SCOTUS Declares 1992 Sports Betting Ban Unconstitutional
The Supreme Court of the United States has just overturned a law that prevented sports betting in 46 of the fifty states, and made it all but impossible to legally bet on a specific game anywhere other than Nevada.
Sports betting is a huge underground industry in the United States. Sports betting is an underground – and therefore untaxed – industry for just one reason. That reason was a 1992 federal law that banned sports betting everywhere in the United States…except Nevada. The inexplicable Professional and Amateur Sports Protection Act (PASPA) also allowed Oregon, Delaware and Montana to continue running lotteries based on the results of sporting events, but Nevada was the only place in the U.S. where a sports fan could legally place a bet on a specific game.
PASPA was always obviously unconstitutional because it allowed citizens (and visitors) of Nevada to place bets that citizens of the other forty-nine states were not allowed to place, unless they placed those bets illegally with organized crime outlets or by participating in sports betting pools at the workplace. The law went unchallenged until 2012, when major sporting organizations got together to challenge the law by suing New Jersey for the right to open up sports betting in that state…after supporting the bill for the previous 20 years as necessary and proper to prevent betting scandals from invading professional and amateur sports.
The change is undoubtedly due to recent declines in both attendance and viewership of sporting events, factors that are cutting into the revenues of both professional and amateur sports. The plaintiffs, which included NCAA, NFL, NBA, NHL and Major League Baseball, contended that the federal law unfairly discriminated against sports fans in 49 states and the District of Columbia, but the real reason for the change of heart in the sports associations was clearly money.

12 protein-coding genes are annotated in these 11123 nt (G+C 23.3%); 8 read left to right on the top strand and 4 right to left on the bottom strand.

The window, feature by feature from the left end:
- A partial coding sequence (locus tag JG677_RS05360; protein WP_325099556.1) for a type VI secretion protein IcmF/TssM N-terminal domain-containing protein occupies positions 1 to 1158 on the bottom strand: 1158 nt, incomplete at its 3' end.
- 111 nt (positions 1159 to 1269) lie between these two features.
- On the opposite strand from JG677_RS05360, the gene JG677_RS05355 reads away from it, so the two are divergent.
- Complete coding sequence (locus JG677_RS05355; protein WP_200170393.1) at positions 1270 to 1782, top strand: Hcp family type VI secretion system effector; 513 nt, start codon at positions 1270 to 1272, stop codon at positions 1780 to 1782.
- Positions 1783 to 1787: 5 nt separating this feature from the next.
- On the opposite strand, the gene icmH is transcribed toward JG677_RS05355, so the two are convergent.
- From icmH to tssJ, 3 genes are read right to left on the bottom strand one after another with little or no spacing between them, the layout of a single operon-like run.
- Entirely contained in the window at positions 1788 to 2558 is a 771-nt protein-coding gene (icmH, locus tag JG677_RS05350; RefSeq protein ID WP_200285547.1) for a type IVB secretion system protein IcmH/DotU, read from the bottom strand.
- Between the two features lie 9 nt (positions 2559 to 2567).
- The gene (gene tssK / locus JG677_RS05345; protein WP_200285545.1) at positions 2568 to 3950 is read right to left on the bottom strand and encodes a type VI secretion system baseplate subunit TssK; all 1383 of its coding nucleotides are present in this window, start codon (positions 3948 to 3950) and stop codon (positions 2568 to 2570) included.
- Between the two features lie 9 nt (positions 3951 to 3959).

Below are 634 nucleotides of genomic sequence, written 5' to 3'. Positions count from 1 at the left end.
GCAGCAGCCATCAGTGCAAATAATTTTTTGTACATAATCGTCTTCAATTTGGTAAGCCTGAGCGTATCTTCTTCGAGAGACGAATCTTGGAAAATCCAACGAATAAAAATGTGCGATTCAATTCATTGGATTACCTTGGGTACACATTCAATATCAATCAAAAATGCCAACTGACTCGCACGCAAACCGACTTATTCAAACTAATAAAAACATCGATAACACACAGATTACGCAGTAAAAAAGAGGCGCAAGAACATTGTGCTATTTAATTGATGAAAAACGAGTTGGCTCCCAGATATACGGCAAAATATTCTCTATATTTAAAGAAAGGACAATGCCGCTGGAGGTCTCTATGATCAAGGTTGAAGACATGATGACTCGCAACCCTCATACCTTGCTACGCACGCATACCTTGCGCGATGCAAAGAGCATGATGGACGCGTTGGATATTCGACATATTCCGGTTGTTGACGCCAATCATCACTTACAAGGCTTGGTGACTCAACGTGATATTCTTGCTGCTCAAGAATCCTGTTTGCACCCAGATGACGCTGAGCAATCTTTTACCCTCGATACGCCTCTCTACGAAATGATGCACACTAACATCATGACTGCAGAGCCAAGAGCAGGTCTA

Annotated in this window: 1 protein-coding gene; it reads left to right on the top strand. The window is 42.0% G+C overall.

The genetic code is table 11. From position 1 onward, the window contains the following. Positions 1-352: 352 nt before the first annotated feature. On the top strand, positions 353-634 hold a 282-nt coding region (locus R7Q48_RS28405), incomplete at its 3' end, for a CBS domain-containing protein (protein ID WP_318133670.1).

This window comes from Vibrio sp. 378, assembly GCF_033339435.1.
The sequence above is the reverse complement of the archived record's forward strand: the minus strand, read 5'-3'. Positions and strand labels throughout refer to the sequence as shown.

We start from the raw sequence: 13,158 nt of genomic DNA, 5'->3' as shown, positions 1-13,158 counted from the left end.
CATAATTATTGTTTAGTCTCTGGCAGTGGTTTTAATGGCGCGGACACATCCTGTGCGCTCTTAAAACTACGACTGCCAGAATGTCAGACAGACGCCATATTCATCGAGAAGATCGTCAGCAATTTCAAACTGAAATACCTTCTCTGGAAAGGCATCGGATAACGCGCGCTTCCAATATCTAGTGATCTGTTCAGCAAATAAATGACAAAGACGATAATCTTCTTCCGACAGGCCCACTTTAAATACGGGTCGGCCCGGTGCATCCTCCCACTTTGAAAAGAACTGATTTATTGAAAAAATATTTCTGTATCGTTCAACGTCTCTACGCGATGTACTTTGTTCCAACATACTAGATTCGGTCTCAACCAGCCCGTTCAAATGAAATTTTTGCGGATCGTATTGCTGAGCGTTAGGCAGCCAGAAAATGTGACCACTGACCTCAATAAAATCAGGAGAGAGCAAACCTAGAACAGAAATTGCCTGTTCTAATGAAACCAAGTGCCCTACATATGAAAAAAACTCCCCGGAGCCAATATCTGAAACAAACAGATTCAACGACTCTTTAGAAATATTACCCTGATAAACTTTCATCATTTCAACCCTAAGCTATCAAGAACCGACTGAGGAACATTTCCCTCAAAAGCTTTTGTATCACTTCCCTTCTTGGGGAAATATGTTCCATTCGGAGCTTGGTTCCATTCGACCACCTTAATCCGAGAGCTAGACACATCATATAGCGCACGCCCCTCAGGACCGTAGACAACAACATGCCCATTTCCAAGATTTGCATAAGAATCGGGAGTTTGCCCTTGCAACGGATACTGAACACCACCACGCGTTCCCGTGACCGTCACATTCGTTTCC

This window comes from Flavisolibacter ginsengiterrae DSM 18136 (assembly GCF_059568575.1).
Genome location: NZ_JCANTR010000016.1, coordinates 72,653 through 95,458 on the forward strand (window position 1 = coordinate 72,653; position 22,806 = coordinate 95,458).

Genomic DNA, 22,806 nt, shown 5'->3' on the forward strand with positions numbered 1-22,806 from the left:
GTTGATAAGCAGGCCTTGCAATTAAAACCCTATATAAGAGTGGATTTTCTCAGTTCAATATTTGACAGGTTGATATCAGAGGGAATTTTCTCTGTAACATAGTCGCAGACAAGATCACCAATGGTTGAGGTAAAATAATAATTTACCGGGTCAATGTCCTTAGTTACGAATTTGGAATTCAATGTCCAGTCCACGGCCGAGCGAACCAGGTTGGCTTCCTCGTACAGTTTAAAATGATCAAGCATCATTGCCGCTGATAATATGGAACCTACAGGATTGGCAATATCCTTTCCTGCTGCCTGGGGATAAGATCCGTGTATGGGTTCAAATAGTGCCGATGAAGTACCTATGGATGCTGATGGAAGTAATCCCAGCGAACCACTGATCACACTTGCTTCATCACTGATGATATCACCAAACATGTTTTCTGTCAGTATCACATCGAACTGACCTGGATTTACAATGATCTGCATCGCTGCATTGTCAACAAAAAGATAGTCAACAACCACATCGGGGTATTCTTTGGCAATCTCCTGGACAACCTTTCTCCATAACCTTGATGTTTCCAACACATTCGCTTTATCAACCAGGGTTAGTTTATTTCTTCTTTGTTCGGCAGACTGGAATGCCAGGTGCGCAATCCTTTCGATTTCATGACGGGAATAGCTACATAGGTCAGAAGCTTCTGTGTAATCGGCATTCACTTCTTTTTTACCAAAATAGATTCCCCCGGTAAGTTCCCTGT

The sports betting handle (the total amount wagered) in the state of Nevada hit $4.7 billion in 2017 but that’s a drop in the bucket compared to the $150 Billion that the American Gaming Association estimates is wagered illegally in the other 49 states each year. ESPN cited one research firm that believes sports betting will be available in up to 32 states within five years, with the states chomping at the bit to get bite of the tax revenues that will be earned from levies on the total handles in each states. A ten percent “sin tax” on sports betting wagers would generate at least $15 billion for cash strapped state legislatures. States would also be able to track – and tax – the winnings earned by sports fans who bet and win.
In many respects, sports betting is cleaner form of gambling because it is less prone to manipulation by organized crime elements, and because it incorporates a greater degree of skill over chance when knowledgeable fans bet on their sports knowledge. On the other hand, it also up the ante for criminal elements, who will try to hold onto their customers by offering better odds, faster payouts, and a tax-free environment for their bettors.
Proof of this assertion is that it is still possible to “play the numbers” in any major American city, even though 44 states now have official lotteries that compete against the illegal bookmakers.
With the advent of legally sanctioned sports betting, we may see more point-shaving scandals and other nefarious activities in both professional and amateur sports. However, those who hope to see Pete Rose get into the Baseball Hall of Fame should not hold their breaths. While the Supreme Court’s action will make sports betting legal, it is doubtful that Major League Baseball will condone players betting on – or against – their own teams.
In the meantime, the gold rush is on. States across the nation will be jumping into sports betting in a big way over the next few years.